Fly fishing is a sport which requires a lot of special pieces of equipment in order to be done correctly. Fly fishing reels are one of these pieces of fly fishing equipment.
It plays a pivotally important role in fly fishing.
We will take a look at the basics of what a reel is. And how to choose a fly fishing reel which is right for what you intended to do.
Next to the artificial fly, the fly fishing reel is the next most important piece of equipment you will need to get right.
Usually fly fishing reels do two things. They store the fly line, and they provide drag against a fish as it fights once landed.
Most are made from aluminium. Make sure you check the quality of the reel – some cast moulded aluminium reels are made cheaply and can break more easily than solid block models.
Fly Fishing Equipment – Fly Reel
The Fly reel is the one which holds the spool of the line used in catching a fish. Also, it functions as the piece which controls the line.
If more line needs to be released or if the line slackens, it is the fly reel which adjusts the line to the desired length.
This piece of equipment can be made out of different materials. However, in saltwater fly fishing, aluminium is the material of choice because it is rust-proof.
Saltwater is a highly-corrosive element, thus the need for a component made of aluminium.
Usually, fly reels are manually-operated. However, mechanical ones are favoured by those who intend to go fly fishing in more demanding situations like those which involve long and arduous runs.
A typical fly reel has the retrieve on only one side. However, modern-day reels have interchangeable retrieves, meaning that the user can choose where to place a retrieve depending on which hand is stronger or on the type of fishing that he/she intends to do.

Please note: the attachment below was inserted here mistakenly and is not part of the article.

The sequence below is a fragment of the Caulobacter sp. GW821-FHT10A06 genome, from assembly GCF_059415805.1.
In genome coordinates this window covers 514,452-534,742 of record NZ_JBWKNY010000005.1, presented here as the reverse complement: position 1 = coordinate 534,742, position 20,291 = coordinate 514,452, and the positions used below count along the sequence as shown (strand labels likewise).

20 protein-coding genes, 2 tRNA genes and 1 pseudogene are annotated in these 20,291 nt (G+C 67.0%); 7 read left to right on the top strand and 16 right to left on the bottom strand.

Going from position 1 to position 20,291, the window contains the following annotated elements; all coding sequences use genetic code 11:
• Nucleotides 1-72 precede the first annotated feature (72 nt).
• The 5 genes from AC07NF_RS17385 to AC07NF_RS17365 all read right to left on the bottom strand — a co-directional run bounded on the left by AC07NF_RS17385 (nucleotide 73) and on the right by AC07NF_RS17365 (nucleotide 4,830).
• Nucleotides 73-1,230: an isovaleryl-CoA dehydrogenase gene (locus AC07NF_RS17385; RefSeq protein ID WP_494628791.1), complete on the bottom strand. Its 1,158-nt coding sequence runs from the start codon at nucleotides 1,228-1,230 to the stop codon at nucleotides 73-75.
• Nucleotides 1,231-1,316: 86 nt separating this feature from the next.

For example, right-handed big game fishers prefer to have the retrieve to their right. Interchangeable retrieves are good for those who want to have a versatile reel.
Also, it can save money compared to buying a specific retrieve for a specific need.
Beyond that, two different types of reels exist for the fly fisherman: the Spring and Pawl, and the Disc Drag reel.
The Spring and Pawl Fly Reel
This is the traditional fly fishing reel. Its advantage is that it provides for a very smooth, even pull-out as lighter, more sensitively-mouthed fish (like smaller trout) draw on the line.
Particularly when using lighter tippets, this type is a good choice, since it protects the tipper better.
The Disc Drag Reel
This is the newer type of reel, designed much like a disc brake on a car. These types of reels are good for larger species or larger fish, as they can more easily exert a stronger tension once a bigger fish has attacked.
Their main drawback is that they tend to be not as smooth as the Spring and Pawl reel. For most fishing conditions, this is probably immaterial.
But on truly smaller panfish species, smaller or more wary trout, the Spring and Pawl reel is probably the way to go.
The Basic Fly Fishing Terms
Just like in any other sports, fly fishing has its own set of terms and jargon for just about everything related to this activity.
It obviously makes communicating with other fly fishing enthusiasts easier, but it can be confusing to the average person, much less to those who are just starting out with fly fishing.
To help out beginners, below are some fly fishing terms which will let newbies get the hang of them and let them understand what other more experienced fly fishers are talking about.
Is the act of casting the line by first throwing it backwards, letting it unfurl, then casting it forward.
A term that refers to flies or any other insect that flies over the water.
The act of casting a fly to an area with a good number of fish.
An artificial lure which attracts fish by imitating a natural lure or by getting its attention with the lure’s bright colours.
The line usually made of synthetic material to which the hook is attached.
The object which holds the line. It comes in several types depending on several factors which include the materials used and function.
The rod used specifically for fly fishing. It is usually made of bamboo, fibreglass and graphite.
A small and metal-headed artificial lure which usually has feathers on it.
The terms listed above are only the most common terms used in fly fishing. However, they are enough to let beginners get by in conversations about the activity, or a partner to show interest in their partner’s leisure activities.
There are plenty of other terms that ly fishing beginners can pick up as their experience with this type of fishing method. But choosing the right fly fishing reels does make it go better.